Immediate phase: 2–3 days:

  • Red, itchy rash on skin

Acute phase: 2–12 weeks:

  • Abdominal pain, diarrhoea, blood in stool (intestinal manifestation)
  • Fever
  • Muscle and joint pain
  • Cough and chest pain
  • Blood in the urine (urogenital manifestation)
  • Genital lesions, vaginal bleeding and nodules in the vulva (in those assigned female at birth)

Chronic phase: 2–5 years:

  • Anaemia
  • Enlarged liver and occasionally spleen
  • Bladder, kidney and prostate cancer
  • Liver and kidney failure
  • Lung damage, persistent cough, shortness of breath
  • Brain damage resulting in seizures, weakness and numbness
  • In children: anaemia, stunting, reduced cognitive ability

Diagnosis and detection

There are several detection methods used to identify schistosomiasis. These include microscopy tests on urine and stools, antibody detection methods, and DNA detection. For urine and stool detection, the Kato-Katz (KK) test examines a faecal smear to identify whether there are eggs present. This detection tool is cheap and straightforward to use; therefore, it is used in poorer areas. However, it does lack sensitivity.13 ELISA (enzyme-linked immunosorbent assay) is a common tool used to detect antibodies. It has greater sensitivity; however, false positives can occur. Additionally, antibody detection cannot distinguish between Schistosoma species, which can be a disadvantage.14 DNA detection assays are also used to detect schistosomiasis. This involves PCR (polymerase chain reaction), which detects eggs in urine, faeces or saliva. It has the best specificity and sensitivity out of the three, but this means that it is also very expensive, which may not be an available option in developing nations.12 It is important to provide cheap diagnostic tools in developing nations for them to be accessible to those who urgently need them.

Prevention and control

The main strategy for preventing schistosomiasis is avoiding freshwater lakes and rivers. This includes swimming or any other activity. However, if the water is indeed infected, it is vital to do vigorous towel drying to prevent the cercariae from penetrating the skin via mechanical penetration. Additionally, it is recommended by the WHO that preventative chemotherapy be used to control the incidence of infection.8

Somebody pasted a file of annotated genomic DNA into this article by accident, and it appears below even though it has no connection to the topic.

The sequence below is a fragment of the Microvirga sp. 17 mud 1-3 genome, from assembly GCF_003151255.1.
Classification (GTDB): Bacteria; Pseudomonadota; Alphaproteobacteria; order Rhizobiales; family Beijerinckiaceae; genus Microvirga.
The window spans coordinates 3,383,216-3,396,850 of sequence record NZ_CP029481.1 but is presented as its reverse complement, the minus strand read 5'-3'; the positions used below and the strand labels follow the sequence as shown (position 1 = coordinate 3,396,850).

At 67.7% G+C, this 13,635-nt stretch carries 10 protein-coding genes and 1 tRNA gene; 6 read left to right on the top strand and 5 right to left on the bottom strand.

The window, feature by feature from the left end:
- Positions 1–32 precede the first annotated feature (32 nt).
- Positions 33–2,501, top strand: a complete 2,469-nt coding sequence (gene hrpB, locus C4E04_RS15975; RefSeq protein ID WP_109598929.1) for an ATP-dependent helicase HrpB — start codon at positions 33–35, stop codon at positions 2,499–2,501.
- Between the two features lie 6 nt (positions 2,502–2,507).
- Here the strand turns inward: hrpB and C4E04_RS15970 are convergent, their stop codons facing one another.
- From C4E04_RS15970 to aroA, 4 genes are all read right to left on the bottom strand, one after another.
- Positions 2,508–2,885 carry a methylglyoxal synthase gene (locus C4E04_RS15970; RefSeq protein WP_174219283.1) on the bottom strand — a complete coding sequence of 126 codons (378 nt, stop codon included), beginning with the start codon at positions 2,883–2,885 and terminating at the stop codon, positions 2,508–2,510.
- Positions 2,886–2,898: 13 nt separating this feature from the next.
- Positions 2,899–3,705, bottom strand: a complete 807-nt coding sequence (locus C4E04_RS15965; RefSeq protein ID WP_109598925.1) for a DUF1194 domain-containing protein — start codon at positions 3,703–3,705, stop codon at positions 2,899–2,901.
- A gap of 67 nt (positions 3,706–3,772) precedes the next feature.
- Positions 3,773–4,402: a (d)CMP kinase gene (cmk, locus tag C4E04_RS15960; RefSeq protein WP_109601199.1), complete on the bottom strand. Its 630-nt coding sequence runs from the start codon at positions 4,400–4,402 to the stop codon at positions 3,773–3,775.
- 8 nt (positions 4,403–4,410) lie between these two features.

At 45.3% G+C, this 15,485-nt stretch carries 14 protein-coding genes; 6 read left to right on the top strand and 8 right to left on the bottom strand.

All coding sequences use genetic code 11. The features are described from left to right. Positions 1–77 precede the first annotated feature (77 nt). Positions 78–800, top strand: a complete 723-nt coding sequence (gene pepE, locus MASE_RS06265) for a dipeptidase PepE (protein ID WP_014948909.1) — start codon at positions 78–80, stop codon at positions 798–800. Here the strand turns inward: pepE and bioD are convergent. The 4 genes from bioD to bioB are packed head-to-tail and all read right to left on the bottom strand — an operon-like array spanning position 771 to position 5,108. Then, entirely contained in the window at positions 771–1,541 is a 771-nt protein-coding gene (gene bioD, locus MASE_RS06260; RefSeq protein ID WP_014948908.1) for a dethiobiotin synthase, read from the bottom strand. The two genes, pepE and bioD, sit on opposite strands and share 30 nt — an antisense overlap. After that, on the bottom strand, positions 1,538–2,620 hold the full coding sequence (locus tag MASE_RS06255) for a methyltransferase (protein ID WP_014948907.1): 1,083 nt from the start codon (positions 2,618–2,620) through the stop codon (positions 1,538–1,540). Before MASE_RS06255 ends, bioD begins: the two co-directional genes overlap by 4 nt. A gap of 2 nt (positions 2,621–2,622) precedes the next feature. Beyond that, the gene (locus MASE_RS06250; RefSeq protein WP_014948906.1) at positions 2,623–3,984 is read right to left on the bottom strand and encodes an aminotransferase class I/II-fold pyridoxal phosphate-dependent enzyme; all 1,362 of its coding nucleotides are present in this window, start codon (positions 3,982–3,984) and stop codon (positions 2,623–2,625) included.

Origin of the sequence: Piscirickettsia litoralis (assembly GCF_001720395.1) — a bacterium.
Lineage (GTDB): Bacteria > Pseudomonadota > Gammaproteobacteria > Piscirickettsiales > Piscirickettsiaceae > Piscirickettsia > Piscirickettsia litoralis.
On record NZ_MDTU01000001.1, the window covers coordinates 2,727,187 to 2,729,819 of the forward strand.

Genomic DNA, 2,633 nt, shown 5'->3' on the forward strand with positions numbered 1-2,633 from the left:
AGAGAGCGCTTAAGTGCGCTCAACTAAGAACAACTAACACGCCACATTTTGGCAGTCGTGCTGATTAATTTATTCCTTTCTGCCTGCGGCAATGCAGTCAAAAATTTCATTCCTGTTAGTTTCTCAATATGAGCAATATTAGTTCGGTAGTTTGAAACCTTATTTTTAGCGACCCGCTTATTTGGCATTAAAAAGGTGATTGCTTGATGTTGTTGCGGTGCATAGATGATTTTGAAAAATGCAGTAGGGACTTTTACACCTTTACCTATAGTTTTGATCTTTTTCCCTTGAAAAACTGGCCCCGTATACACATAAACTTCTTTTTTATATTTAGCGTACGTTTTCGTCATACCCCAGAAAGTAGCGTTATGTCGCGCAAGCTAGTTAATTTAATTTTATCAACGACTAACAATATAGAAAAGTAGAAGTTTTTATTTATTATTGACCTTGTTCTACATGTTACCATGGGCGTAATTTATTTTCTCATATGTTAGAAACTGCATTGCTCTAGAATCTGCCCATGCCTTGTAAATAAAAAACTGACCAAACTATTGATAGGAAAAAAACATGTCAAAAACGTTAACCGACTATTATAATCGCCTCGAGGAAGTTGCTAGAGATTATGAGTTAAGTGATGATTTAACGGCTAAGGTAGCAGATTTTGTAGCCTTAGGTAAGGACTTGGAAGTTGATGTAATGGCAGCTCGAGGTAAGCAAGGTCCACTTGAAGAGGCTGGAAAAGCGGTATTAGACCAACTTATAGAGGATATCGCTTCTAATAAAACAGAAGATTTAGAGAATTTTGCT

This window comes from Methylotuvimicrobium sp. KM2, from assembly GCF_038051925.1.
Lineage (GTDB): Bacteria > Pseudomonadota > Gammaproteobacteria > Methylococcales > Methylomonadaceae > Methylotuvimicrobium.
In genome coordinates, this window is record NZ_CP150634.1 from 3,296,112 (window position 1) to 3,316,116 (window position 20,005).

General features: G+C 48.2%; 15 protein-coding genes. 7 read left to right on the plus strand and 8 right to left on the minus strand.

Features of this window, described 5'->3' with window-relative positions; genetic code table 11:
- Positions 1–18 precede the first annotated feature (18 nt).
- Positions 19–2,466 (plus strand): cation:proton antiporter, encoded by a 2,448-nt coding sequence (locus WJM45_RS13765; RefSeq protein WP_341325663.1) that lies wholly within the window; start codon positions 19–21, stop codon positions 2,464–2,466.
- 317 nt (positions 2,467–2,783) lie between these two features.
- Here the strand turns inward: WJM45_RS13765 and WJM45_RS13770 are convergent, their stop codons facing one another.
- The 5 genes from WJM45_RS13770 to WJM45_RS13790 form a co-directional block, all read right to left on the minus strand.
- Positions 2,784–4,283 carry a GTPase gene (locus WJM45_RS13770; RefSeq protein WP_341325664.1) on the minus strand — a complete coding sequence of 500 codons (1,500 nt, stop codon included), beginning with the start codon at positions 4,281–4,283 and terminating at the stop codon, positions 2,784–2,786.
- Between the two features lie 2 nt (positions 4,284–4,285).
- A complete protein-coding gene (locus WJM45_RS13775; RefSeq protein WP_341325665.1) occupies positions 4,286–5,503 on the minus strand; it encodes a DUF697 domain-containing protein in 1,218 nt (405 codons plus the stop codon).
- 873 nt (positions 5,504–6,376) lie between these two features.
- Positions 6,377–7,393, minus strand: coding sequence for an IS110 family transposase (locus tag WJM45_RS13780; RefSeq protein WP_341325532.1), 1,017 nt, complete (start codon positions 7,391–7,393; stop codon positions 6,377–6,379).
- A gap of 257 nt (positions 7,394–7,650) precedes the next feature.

Treatment and management

Currently, the only treatment available for schistosomiasis is praziquantel, which is a drug used for mass drug administration (MDA). The dosage recommended is 40mg/kg as a single dose. This treatment is also safe for pregnant women. Despite being an effective treatment, it has no efficacy against eggs and immature worms.15


Schistosomiasis is a neglected tropical disease that is overlooked due to socioeconomic factors. Schistosomiasis can cause chronic illness if left untreated. It is prevalent in many areas, and it is vital to make sure that you are aware of the consequences of drinking or swimming in fresh water in these areas. The infection is common at a young age, and it can become deadly in the case of S. japonicium. Fortunately, the use of praziquantel, the primary drug used to tackle the disease, is effective. However, a disadvantage to this drug is that it does not effectively target immature worms. Despite these challenges, research on treatment and management continues to fight against schistosomiasis, as it remains an outstanding global health concern.


What is the main cause of schistosomiasis?

The main cause of schistosomiasis is people who contact with water contaminated with a parasitic worm.

What happens if you have schistosomiasis?

You may experience abdominal pain, diarrhoea, swelling and blood in your urine or stool. You may also experience pain and numbness in your legs when excreting urine.

Can schistosomiasis go away on its own?

It can be treated with praziquantel.

Is schistosomiasis caused by a tapeworm?

No. It is caused by trematode worms known as flukes.


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This content is purely informational and isn’t medical guidance. It shouldn’t replace professional medical counsel. Always consult your physician regarding treatment risks and benefits. See our editorial standards for more details.

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Maysaah Seif Suleiman

Bachelors of Science Microbiology, BSc Microbiology, University of Reading

I am a recent Microbiology graduate. I have had the opportunity to contribute to two research projects during my time as an undergraduate; in vitro lung models to assess antimicrobial drug activities and discover a potential diagnostic tool for Mycobacterium bovis.